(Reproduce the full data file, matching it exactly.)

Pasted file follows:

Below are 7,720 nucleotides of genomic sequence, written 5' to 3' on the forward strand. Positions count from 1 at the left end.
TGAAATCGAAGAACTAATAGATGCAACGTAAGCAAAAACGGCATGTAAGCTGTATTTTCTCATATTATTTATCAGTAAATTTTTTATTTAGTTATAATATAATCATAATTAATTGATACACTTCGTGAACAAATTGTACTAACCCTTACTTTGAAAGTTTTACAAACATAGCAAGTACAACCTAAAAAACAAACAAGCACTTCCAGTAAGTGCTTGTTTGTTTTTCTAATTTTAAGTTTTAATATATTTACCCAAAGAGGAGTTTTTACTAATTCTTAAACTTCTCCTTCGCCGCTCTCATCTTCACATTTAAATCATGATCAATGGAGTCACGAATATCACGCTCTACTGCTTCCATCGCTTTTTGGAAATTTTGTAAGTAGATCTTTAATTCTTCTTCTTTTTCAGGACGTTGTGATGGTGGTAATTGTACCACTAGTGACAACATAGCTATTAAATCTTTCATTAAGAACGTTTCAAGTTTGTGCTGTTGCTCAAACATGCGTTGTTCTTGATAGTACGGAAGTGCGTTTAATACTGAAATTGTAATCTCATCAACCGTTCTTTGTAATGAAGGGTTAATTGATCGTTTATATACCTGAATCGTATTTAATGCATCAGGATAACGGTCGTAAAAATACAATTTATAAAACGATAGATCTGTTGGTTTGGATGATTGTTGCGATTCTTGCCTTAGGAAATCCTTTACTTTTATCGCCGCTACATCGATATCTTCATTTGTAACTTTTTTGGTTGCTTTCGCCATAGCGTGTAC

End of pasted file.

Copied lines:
Below are 7,720 nucleotides of genomic sequence, written 5' to 3' on the forward strand. Positions count from 1 at the left end.
TGAAATCGAAGAACTAATAGATGCAACGTAAGCAAAAACGGCATGTAAGCTGTATTTTCTCATATTATTTATCAGTAAATTTTTTATTTAGTTATAATATAATCATAATTAATTGATACACTTCGTGAACAAATTGTACTAACCCTTACTTTGAAAGTTTTACAAACATAGCAAGTACAACCTAAAAAACAAACAAGCACTTCCAGTAAGTGCTTGTTTGTTTTTCTAATTTTAAGTTTTAATATATTTACCCAAAGAGGAGTTTTTACTAATTCTTAAACTTCTCCTTCGCCGCTCTCATCTTCACATTTAAATCATGATCAATGGAGTCACGAATATCACGCTCTACTGCTTCCATCGCTTTTTGGAAATTTTGTAAGTAGATCTTTAATTCTTCTTCTTTTTCAGGACGTTGTGATGGTGGTAATTGTACCACTAGTGACAACATAGCTATTAAATCTTTCATTAAGAACGTTTCAAGTTTGTGCTGTTGCTCAAACATGCGTTGTTCTTGATAGTACGGAAGTGCGTTTAATACTGAAATTGTAATCTCATCAACCGTTCTTTGTAATGAAGGGTTAATTGATCGTTTATATACCTGAATCGTATTTAATGCATCAGGATAACGGTCGTAAAAATACAATTTATAAAACGATAGATCTGTTGGTTTGGATGATTGTTGCGATTCTTGCCTTAGGAAATCCTTTACTTTTATCGCCGCTACATCGATATCTTCATTTGTAACTTTTTTGGTTGCTTTCGCCATAGCGTGTAC